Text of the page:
Choosing the right holster for your preferences and for your particular handgun is more important than you may think it is. The right holster will keep your gun – and much more importantly, you – safe.
It may sound obvious, but make sure the holster you’re looking at fits the size of handgun you have. They are not one-size-fits all, and you’ll want your pistol to fit snugly inside the holster without being too tight that you can’t remove it when its needed.
How You’ll Carry
Consider where you want to carry your gun when deciding on a holster. Belt, shoulder, and pocket holsters are all options. Think about whether you’d prefer to wear your handgun inside or outside the pants if you’re using a belt holster. Bedside holsters that attach to a nightstand are a non-carry holster option. Be sure to also get the right holster to match your hand dominance, or get an ambidextrous one.
If you’re carrying inside your pocket, you’ll want a holster that hides the outline of your pistol so that it’s not obvious you have it in your pocket. If you choose to carry your gun in your purse, a pocket holster can be a good option as it will protect the pistol from scratching against other items in your bag. You may also want a tackier material than leather – one with more elasticity – if you’ll be holstering your gun in your pocket or inside a bag. Just remember that if you carry in a bag that any time you are separated from your bag, you’ll also be separated from your pistol.
If you’re going to attach a holster to a belt, consider getting one with a reversible belt loop. This will allow you to wear the holster either inside or outside the waistband. You may need to add an inch or two to your pant waist size if wearing on the inside, depending on how tight they usually fit. Give it a try before making a final decision so you’re sure you like the fit and comfort. You may want an undershirt, as well, so the holster isn’t rubbing against your skin.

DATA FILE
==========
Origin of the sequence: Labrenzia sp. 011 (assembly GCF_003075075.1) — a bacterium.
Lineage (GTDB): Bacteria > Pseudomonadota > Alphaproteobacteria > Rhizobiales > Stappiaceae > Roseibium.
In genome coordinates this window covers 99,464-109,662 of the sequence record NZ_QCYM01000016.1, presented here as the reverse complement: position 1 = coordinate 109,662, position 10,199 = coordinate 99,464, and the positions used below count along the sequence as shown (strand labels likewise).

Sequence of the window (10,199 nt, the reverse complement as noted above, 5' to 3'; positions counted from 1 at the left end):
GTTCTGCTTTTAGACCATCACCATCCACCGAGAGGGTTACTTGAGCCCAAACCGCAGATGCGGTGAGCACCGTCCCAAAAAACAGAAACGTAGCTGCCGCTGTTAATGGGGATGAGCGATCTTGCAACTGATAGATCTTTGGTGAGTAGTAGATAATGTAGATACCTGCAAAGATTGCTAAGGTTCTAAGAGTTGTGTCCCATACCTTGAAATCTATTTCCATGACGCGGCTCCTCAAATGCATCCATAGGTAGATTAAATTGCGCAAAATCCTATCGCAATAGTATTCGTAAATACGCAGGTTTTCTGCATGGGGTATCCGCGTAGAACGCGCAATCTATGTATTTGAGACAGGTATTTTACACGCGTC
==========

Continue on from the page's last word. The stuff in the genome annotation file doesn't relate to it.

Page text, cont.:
When clipping your holster to your belt, get one with a steel or other non-slip band so the holster will remain in place when you reach to remove the gun. Consider the position you want the gun to sit at and how you’ll have to remove it from the holster. Cross draw is also an option for holster position. Be sure to practice drawing so you know what’s most comfortable.
If you consider holstering your gun to your ankle, be sure the one you purchase has enough padding that it won’t cut into your leg. You’ll want to be able to tighten the holster so it’s secure but not overly uncomfortable. Just remember that wearing your gun on your ankle means it’ll take more time to access it.
Wearing your handgun on your upper leg or in a hidden pocket inside your clothing are also options, but they make also not be as quickly accessible as a side carry.
What your holster is made of and how it’s designed will affect usability, as well. Leather, nylon, and thermoplastic are available materials. Leather will shape to the gun over time. Thermoplastics may warp if left in the sun for too long, but otherwise shouldn’t cause problems. Nylon is good for wicking water or sweat away, and provides a tackier material. Open-top holsters work fine for most people, but one with a thumb-break snap will add some security so your gun won’t slip out.
Regardless of what you decide, remember the importance of finding the right holster that fits your needs if you are planning to carry your handgun at all.